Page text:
Los Angeles, CA Air Transport Crashes, June 1940

Douglas DC-5.jpg

4 KILLED AS BIG PLANE CRASHES.

WAS UNDERGOING TESTS FOR U. S. NAVY.

Lost Angeles, June 1 (AP) -- A great Douglas DC-5 air transport, undergoing tests for the U.S. Navy, crashed Saturday near the Los Angeles airport, killing four employes of the aircraft firm.
The victims:
HARRY E. (BUD) BOGEN, 29, West Los Angeles, pilot.
WILLIAM BENSON, Santa Monica, flight engineer.
WALTER M. MULVANEY, 38, Burbank, crew chief.
JAMES JEWART, Inglewood, inspector.
The ship, a new twin-engined high-winged type capable of carrying 16 passengers, was out of control, eyewitnesses said, as it plunged into a slight rise. It struck on its right wing and immediately exploded. All died instantly.
JOHN ROBERT McCLARY, 42, died of a heart attack, El Segundo police reported, as he witnessed the crash from a distance of 100 yards.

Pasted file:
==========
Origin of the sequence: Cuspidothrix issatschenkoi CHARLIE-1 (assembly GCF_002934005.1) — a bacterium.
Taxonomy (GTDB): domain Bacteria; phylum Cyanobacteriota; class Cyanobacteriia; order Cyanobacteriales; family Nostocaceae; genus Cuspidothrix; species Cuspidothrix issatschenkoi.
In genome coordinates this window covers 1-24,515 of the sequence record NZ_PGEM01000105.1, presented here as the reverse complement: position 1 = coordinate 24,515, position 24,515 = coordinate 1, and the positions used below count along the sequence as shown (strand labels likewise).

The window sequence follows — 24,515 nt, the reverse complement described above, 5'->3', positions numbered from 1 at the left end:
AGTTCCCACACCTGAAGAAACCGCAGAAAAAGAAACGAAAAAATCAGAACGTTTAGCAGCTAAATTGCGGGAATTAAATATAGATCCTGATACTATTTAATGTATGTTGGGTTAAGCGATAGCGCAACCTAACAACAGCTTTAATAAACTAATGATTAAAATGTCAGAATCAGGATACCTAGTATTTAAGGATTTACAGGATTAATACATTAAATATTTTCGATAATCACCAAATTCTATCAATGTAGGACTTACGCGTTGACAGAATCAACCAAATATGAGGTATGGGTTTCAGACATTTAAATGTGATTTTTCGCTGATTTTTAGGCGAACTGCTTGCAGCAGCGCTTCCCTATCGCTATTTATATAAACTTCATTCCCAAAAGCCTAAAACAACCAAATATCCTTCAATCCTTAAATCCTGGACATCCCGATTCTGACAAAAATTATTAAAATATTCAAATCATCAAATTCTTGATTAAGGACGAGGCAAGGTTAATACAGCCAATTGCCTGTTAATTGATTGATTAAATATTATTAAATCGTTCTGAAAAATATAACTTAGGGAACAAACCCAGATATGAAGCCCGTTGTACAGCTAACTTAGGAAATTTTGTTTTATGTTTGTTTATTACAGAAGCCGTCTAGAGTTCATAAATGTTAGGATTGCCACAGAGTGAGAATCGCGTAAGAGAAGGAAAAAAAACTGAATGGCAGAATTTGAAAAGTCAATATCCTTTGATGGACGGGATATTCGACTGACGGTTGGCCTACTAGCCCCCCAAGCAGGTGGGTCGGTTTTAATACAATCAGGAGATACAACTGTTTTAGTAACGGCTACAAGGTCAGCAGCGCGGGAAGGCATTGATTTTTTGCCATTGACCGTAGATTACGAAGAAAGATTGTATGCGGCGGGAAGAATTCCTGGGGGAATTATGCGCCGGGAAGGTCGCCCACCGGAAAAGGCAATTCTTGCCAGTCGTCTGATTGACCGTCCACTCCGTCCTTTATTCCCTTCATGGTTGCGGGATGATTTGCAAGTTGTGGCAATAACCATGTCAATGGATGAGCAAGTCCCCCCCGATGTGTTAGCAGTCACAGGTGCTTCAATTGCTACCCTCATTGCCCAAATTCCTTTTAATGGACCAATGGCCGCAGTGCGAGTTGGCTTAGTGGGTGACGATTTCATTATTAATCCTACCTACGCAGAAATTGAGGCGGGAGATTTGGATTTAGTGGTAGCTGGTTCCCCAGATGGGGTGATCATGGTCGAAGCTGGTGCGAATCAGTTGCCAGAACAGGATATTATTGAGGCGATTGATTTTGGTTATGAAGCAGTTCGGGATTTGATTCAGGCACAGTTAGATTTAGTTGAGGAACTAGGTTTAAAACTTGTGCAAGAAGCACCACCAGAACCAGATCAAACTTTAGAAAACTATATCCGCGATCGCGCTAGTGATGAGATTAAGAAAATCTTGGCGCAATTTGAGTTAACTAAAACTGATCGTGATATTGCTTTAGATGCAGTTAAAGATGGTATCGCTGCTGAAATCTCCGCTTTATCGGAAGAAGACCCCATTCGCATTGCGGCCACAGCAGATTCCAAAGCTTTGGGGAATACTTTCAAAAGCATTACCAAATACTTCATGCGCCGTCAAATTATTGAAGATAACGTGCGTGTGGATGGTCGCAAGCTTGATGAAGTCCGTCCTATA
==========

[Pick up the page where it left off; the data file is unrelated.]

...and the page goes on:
Douglas police and officers from the nearby city of El Segundo placed guard lines around the demolished craft while the Civil Aeronautics Authority began a probe of possible sabotage. Douglas officials said an early investigation produced no inducation that sabotage was responsible.
Witnesses said the plane was traveling at high speed as the pilot apparently attempted to "gun" it out of a sideslip.

Albuquerque Journal New Mexico 1940-06-02